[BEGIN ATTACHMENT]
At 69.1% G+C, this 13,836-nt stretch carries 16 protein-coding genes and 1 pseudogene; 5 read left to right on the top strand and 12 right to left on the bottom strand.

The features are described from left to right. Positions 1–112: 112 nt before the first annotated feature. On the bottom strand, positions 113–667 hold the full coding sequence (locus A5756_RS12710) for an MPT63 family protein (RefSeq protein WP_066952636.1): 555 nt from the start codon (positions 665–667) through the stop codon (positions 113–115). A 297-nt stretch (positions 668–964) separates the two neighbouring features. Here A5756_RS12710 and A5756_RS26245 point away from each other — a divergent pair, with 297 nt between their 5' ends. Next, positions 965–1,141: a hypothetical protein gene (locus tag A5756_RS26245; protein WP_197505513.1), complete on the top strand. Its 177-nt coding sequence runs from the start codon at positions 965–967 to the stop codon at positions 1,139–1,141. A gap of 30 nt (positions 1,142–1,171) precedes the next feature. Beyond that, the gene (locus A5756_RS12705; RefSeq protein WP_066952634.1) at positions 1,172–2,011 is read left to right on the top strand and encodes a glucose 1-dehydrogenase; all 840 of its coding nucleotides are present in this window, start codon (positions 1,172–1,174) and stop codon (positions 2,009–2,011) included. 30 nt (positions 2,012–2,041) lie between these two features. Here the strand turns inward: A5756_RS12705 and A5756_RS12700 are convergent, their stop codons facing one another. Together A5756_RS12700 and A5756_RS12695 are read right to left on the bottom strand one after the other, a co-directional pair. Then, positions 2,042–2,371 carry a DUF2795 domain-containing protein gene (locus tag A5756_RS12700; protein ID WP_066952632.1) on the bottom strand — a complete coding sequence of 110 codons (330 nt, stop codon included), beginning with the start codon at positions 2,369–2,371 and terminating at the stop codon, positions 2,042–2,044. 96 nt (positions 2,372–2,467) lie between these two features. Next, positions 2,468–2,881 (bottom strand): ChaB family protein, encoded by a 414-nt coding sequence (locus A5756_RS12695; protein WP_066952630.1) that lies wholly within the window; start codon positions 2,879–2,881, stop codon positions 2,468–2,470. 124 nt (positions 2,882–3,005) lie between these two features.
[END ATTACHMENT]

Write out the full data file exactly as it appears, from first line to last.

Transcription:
At 69.1% G+C, this 13,836-nt stretch carries 16 protein-coding genes and 1 pseudogene; 5 read left to right on the top strand and 12 right to left on the bottom strand.

The features are described from left to right. Positions 1–112: 112 nt before the first annotated feature. On the bottom strand, positions 113–667 hold the full coding sequence (locus A5756_RS12710) for an MPT63 family protein (RefSeq protein WP_066952636.1): 555 nt from the start codon (positions 665–667) through the stop codon (positions 113–115). A 297-nt stretch (positions 668–964) separates the two neighbouring features. Here A5756_RS12710 and A5756_RS26245 point away from each other — a divergent pair, with 297 nt between their 5' ends. Next, positions 965–1,141: a hypothetical protein gene (locus tag A5756_RS26245; protein WP_197505513.1), complete on the top strand. Its 177-nt coding sequence runs from the start codon at positions 965–967 to the stop codon at positions 1,139–1,141. A gap of 30 nt (positions 1,142–1,171) precedes the next feature. Beyond that, the gene (locus A5756_RS12705; RefSeq protein WP_066952634.1) at positions 1,172–2,011 is read left to right on the top strand and encodes a glucose 1-dehydrogenase; all 840 of its coding nucleotides are present in this window, start codon (positions 1,172–1,174) and stop codon (positions 2,009–2,011) included. 30 nt (positions 2,012–2,041) lie between these two features. Here the strand turns inward: A5756_RS12705 and A5756_RS12700 are convergent, their stop codons facing one another. Together A5756_RS12700 and A5756_RS12695 are read right to left on the bottom strand one after the other, a co-directional pair. Then, positions 2,042–2,371 carry a DUF2795 domain-containing protein gene (locus tag A5756_RS12700; protein ID WP_066952632.1) on the bottom strand — a complete coding sequence of 110 codons (330 nt, stop codon included), beginning with the start codon at positions 2,369–2,371 and terminating at the stop codon, positions 2,042–2,044. 96 nt (positions 2,372–2,467) lie between these two features. Next, positions 2,468–2,881 (bottom strand): ChaB family protein, encoded by a 414-nt coding sequence (locus A5756_RS12695; protein WP_066952630.1) that lies wholly within the window; start codon positions 2,879–2,881, stop codon positions 2,468–2,470. 124 nt (positions 2,882–3,005) lie between these two features.